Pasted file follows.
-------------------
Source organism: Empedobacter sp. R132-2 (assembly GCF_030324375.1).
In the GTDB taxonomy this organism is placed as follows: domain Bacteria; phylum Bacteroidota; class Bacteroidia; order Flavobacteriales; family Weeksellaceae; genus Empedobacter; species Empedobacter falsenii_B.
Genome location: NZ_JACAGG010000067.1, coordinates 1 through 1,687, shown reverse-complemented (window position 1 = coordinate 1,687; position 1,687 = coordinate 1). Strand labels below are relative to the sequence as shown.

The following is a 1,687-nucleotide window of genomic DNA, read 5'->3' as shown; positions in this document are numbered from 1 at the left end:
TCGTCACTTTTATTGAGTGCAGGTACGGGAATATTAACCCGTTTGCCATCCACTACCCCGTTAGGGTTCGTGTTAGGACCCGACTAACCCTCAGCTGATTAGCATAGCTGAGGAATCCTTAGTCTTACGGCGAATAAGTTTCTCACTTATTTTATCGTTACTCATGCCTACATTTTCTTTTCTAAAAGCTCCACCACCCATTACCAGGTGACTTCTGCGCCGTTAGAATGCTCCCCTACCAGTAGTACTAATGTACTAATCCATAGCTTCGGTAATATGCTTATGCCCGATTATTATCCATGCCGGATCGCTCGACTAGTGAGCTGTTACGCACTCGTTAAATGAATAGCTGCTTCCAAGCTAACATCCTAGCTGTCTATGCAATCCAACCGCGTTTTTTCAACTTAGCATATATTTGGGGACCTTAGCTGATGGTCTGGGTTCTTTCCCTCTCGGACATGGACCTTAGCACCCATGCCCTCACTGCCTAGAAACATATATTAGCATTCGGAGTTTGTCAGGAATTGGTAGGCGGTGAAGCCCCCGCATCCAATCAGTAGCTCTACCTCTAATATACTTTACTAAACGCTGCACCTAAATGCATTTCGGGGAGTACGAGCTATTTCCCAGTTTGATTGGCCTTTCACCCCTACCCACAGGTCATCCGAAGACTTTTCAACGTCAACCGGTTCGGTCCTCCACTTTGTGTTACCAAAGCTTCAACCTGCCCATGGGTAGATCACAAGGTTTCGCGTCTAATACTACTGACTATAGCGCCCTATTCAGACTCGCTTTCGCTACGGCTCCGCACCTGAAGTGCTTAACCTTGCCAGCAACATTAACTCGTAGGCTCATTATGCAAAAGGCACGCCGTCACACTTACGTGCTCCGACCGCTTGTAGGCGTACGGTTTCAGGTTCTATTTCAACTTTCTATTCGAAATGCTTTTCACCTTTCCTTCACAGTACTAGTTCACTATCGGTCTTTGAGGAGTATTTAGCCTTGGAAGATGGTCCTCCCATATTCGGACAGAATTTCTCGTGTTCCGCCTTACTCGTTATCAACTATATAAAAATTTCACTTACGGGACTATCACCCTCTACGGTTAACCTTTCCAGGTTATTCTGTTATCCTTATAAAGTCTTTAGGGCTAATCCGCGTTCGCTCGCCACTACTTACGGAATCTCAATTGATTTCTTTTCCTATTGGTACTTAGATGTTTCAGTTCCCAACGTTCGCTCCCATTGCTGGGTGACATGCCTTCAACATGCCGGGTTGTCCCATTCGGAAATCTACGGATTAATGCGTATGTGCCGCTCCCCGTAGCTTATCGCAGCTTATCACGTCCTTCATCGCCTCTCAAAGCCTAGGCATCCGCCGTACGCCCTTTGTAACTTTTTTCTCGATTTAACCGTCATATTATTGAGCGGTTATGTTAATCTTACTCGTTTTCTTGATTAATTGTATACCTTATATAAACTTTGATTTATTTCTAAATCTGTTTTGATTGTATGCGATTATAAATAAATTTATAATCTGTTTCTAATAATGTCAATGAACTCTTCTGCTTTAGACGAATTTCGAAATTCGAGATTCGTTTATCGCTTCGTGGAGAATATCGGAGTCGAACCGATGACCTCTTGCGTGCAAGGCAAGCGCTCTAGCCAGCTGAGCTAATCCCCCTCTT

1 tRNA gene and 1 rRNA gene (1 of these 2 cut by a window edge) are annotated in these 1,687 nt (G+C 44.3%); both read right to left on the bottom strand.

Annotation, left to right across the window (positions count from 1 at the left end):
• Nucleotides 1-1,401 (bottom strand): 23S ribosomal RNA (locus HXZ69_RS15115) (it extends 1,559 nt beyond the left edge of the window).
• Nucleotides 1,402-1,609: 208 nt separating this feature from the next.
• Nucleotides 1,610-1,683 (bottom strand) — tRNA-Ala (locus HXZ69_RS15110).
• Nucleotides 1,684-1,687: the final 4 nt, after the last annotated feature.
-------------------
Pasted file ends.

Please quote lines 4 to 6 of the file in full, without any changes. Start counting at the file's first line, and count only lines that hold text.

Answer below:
The following is a 1,687-nucleotide window of genomic DNA, read 5'->3' as shown; positions in this document are numbered from 1 at the left end:
TCGTCACTTTTATTGAGTGCAGGTACGGGAATATTAACCCGTTTGCCATCCACTACCCCGTTAGGGTTCGTGTTAGGACCCGACTAACCCTCAGCTGATTAGCATAGCTGAGGAATCCTTAGTCTTACGGCGAATAAGTTTCTCACTTATTTTATCGTTACTCATGCCTACATTTTCTTTTCTAAAAGCTCCACCACCCATTACCAGGTGACTTCTGCGCCGTTAGAATGCTCCCCTACCAGTAGTACTAATGTACTAATCCATAGCTTCGGTAATATGCTTATGCCCGATTATTATCCATGCCGGATCGCTCGACTAGTGAGCTGTTACGCACTCGTTAAATGAATAGCTGCTTCCAAGCTAACATCCTAGCTGTCTATGCAATCCAACCGCGTTTTTTCAACTTAGCATATATTTGGGGACCTTAGCTGATGGTCTGGGTTCTTTCCCTCTCGGACATGGACCTTAGCACCCATGCCCTCACTGCCTAGAAACATATATTAGCATTCGGAGTTTGTCAGGAATTGGTAGGCGGTGAAGCCCCCGCATCCAATCAGTAGCTCTACCTCTAATATACTTTACTAAACGCTGCACCTAAATGCATTTCGGGGAGTACGAGCTATTTCCCAGTTTGATTGGCCTTTCACCCCTACCCACAGGTCATCCGAAGACTTTTCAACGTCAACCGGTTCGGTCCTCCACTTTGTGTTACCAAAGCTTCAACCTGCCCATGGGTAGATCACAAGGTTTCGCGTCTAATACTACTGACTATAGCGCCCTATTCAGACTCGCTTTCGCTACGGCTCCGCACCTGAAGTGCTTAACCTTGCCAGCAACATTAACTCGTAGGCTCATTATGCAAAAGGCACGCCGTCACACTTACGTGCTCCGACCGCTTGTAGGCGTACGGTTTCAGGTTCTATTTCAACTTTCTATTCGAAATGCTTTTCACCTTTCCTTCACAGTACTAGTTCACTATCGGTCTTTGAGGAGTATTTAGCCTTGGAAGATGGTCCTCCCATATTCGGACAGAATTTCTCGTGTTCCGCCTTACTCGTTATCAACTATATAAAAATTTCACTTACGGGACTATCACCCTCTACGGTTAACCTTTCCAGGTTATTCTGTTATCCTTATAAAGTCTTTAGGGCTAATCCGCGTTCGCTCGCCACTACTTACGGAATCTCAATTGATTTCTTTTCCTATTGGTACTTAGATGTTTCAGTTCCCAACGTTCGCTCCCATTGCTGGGTGACATGCCTTCAACATGCCGGGTTGTCCCATTCGGAAATCTACGGATTAATGCGTATGTGCCGCTCCCCGTAGCTTATCGCAGCTTATCACGTCCTTCATCGCCTCTCAAAGCCTAGGCATCCGCCGTACGCCCTTTGTAACTTTTTTCTCGATTTAACCGTCATATTATTGAGCGGTTATGTTAATCTTACTCGTTTTCTTGATTAATTGTATACCTTATATAAACTTTGATTTATTTCTAAATCTGTTTTGATTGTATGCGATTATAAATAAATTTATAATCTGTTTCTAATAATGTCAATGAACTCTTCTGCTTTAGACGAATTTCGAAATTCGAGATTCGTTTATCGCTTCGTGGAGAATATCGGAGTCGAACCGATGACCTCTTGCGTGCAAGGCAAGCGCTCTAGCCAGCTGAGCTAATCCCCCTCTT

1 tRNA gene and 1 rRNA gene (1 of these 2 cut by a window edge) are annotated in these 1,687 nt (G+C 44.3%); both read right to left on the bottom strand.